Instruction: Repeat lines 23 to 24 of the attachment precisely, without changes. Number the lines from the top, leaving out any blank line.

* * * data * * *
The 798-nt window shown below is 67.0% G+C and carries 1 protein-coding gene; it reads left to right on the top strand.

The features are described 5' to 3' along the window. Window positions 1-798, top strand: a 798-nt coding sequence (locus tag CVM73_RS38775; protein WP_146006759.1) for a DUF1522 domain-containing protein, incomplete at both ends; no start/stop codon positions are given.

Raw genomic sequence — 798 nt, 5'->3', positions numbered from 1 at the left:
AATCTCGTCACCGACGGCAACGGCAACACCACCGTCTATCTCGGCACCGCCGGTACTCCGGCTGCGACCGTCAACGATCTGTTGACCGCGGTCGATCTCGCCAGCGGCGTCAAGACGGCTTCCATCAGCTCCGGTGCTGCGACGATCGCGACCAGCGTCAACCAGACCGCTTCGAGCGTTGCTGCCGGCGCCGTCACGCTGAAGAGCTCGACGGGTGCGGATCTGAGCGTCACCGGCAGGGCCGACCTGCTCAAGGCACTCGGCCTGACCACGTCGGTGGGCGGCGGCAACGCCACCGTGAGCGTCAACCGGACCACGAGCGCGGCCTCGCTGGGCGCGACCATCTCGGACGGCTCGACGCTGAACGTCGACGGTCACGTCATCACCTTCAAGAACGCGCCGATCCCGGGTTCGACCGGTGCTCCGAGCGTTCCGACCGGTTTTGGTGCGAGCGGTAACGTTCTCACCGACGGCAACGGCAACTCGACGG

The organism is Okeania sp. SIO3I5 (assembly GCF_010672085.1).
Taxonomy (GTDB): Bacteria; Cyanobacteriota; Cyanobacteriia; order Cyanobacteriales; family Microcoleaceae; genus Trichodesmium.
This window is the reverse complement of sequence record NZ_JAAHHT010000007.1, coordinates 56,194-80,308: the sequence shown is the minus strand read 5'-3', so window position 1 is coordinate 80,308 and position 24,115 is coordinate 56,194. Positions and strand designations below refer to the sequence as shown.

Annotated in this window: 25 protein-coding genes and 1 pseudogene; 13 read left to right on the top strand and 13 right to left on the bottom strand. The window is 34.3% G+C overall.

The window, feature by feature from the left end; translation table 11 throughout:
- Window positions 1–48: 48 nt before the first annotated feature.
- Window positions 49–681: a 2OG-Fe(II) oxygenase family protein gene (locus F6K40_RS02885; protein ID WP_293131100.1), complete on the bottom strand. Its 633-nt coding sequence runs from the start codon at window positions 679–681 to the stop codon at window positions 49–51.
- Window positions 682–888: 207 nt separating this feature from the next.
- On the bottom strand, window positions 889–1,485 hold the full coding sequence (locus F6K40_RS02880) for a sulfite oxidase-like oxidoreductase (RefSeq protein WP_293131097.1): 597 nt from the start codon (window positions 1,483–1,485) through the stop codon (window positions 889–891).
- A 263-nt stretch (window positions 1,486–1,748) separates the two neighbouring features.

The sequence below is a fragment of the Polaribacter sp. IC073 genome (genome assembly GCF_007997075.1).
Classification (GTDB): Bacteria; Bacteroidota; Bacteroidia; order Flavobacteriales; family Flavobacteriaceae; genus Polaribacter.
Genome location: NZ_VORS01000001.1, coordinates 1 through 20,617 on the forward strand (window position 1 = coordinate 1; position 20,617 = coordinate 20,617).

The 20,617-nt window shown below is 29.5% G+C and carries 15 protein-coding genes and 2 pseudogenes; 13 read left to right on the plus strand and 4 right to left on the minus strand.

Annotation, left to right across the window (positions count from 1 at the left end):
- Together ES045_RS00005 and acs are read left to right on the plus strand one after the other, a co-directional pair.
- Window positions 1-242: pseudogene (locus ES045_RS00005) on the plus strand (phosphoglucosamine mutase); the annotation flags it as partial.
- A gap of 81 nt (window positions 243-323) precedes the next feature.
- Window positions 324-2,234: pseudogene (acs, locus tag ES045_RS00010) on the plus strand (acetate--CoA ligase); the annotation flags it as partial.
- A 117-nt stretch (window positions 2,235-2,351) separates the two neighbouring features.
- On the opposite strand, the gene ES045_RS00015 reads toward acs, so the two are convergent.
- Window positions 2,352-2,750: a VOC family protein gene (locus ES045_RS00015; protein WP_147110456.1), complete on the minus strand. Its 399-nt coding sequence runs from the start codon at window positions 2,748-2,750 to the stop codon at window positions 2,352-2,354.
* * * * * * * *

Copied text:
- Window positions 324-2,234: pseudogene (acs, locus tag ES045_RS00010) on the plus strand (acetate--CoA ligase); the annotation flags it as partial.
- A 117-nt stretch (window positions 2,235-2,351) separates the two neighbouring features.